The 2017 game was held at Smoothie King Center in New Orleans, home of the New Orleans Pelicans; the 2018 NBA All-Star Game was held at Staples Center in Los Angeles, California, home of the Los Angeles Lakers and Los Angeles Clippers. The 2019 NBA All-Star Game was held at Spectrum Center in Charlotte, North Carolina, home of the Charlotte Hornets;[4] the 2020 NBA All-Star Game will be hosted in The United Center in Chicago.[5]

Events of All-Star Weekend[edit]

Carmelo Anthony receiving an alley-oop during the 2004 Rookie Challenge game.

The NBA Jam Session, a "theme park of basketball", has been a part of the All-Star festivities since 1992, with fans able to take part in numerous interactive basketball related activities from Thursday through Monday; the NBA Jam Session is usually targeted to young fans.

Friday[edit]

  • NBA All-Star Celebrity Game: First held in 2003, the game features retired NBA players, WNBA players, actors, musicians, and athletes from sports other than basketball.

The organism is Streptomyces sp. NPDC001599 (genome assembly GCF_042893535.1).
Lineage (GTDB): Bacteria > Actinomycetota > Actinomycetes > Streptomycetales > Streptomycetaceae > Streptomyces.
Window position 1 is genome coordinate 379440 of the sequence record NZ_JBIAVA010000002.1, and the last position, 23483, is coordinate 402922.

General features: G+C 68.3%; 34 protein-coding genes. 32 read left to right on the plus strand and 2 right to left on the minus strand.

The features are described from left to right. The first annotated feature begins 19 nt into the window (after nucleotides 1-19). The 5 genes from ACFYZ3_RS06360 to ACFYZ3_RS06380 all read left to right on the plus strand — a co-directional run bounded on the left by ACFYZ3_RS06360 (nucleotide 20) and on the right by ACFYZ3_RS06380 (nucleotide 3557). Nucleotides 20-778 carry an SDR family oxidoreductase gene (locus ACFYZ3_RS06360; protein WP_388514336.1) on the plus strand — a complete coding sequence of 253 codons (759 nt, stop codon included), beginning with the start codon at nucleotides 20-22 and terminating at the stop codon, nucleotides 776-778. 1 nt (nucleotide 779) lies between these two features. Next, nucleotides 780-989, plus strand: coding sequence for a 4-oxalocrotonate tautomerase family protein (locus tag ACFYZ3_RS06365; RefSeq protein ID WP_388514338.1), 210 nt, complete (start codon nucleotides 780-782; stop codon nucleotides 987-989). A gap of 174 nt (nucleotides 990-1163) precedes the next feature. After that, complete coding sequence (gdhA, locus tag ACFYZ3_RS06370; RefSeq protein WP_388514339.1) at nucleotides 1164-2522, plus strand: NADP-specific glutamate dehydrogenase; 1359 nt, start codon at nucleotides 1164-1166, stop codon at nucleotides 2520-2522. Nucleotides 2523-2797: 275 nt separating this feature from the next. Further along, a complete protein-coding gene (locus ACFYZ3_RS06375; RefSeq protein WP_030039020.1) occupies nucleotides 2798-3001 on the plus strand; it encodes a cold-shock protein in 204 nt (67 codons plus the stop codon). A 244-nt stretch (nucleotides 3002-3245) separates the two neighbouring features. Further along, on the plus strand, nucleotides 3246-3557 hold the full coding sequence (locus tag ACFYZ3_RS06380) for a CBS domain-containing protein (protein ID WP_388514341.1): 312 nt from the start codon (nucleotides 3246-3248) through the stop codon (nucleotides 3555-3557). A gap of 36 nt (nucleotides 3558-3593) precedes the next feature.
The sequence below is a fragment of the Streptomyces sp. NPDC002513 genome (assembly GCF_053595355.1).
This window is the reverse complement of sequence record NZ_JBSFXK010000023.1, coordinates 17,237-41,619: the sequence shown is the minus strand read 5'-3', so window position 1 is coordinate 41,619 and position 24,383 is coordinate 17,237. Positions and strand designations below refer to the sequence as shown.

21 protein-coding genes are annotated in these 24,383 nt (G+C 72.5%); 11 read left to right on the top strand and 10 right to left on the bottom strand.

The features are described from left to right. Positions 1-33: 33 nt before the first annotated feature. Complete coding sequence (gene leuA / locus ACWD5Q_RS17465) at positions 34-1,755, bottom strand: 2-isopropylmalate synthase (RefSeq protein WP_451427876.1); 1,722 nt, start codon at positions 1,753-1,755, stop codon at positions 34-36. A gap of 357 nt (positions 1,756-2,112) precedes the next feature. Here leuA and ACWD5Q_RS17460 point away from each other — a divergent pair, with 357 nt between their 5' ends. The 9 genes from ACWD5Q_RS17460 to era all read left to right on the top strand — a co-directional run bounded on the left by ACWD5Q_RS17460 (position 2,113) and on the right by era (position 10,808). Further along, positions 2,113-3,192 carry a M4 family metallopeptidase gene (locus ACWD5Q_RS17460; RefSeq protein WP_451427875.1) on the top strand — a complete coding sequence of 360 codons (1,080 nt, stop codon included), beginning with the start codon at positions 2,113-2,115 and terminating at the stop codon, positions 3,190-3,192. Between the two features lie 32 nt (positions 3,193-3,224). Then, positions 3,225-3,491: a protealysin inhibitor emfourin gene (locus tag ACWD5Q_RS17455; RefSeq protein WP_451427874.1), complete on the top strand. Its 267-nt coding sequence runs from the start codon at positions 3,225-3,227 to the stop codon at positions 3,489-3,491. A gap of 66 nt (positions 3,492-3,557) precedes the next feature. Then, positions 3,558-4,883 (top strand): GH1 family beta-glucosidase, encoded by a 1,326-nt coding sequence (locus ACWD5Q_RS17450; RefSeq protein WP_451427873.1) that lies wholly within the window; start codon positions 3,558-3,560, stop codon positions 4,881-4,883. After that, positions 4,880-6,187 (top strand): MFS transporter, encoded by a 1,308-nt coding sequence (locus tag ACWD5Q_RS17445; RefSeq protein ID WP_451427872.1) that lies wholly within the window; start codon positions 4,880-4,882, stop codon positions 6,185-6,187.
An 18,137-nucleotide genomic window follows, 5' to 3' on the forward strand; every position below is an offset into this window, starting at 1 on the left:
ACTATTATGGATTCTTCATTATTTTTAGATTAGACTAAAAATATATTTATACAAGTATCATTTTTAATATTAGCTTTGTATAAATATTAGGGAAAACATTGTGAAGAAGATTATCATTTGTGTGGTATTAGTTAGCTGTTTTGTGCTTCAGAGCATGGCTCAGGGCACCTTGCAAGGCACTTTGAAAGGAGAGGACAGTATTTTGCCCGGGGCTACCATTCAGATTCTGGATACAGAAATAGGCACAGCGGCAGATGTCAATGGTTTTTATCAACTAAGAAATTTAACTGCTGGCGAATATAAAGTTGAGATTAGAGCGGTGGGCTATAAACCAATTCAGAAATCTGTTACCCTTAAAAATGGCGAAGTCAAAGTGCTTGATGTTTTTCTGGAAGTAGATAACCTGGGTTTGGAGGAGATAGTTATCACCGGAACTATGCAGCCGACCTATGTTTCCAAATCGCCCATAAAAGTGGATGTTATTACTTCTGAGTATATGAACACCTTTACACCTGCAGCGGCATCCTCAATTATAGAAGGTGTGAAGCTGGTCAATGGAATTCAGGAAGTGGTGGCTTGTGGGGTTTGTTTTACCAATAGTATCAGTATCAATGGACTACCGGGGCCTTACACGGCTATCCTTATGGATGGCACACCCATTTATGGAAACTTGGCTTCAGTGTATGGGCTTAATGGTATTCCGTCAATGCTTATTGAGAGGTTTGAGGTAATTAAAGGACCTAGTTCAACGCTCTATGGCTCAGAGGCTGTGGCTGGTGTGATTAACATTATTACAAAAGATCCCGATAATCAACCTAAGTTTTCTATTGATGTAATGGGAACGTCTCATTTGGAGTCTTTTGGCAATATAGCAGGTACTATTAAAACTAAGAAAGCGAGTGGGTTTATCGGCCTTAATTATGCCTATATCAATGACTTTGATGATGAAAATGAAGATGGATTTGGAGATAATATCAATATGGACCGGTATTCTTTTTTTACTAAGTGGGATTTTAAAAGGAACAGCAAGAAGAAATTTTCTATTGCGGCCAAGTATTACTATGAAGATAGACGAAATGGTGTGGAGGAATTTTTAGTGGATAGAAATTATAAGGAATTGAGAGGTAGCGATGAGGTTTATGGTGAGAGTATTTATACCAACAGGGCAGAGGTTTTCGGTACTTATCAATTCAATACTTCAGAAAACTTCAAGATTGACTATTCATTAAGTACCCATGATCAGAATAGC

• Rising Stars Challenge: From 1994 until 1999, the event was called the "Rookie Game," and composed entirely of first-year players. From 2000 through 2011, the game, renamed the "Rookie Challenge", featured a team of first-year players ('Rookies') against a team of second-year players ('Sophomores'); the 2012 game debuted a new name, the "Rising Stars Challenge", and a new format. While the game continued to feature first- and second-year players, the participants were assigned to teams in a "fantasy draft" by two honorary captains (Charles Barkley and Shaquille O'Neal in 2012 and 2013, Grant Hill and Chris Webber in 2014). In 2015, the Rising Stars Challenge format was switched again to a USA vs the World format, which is the current format in use.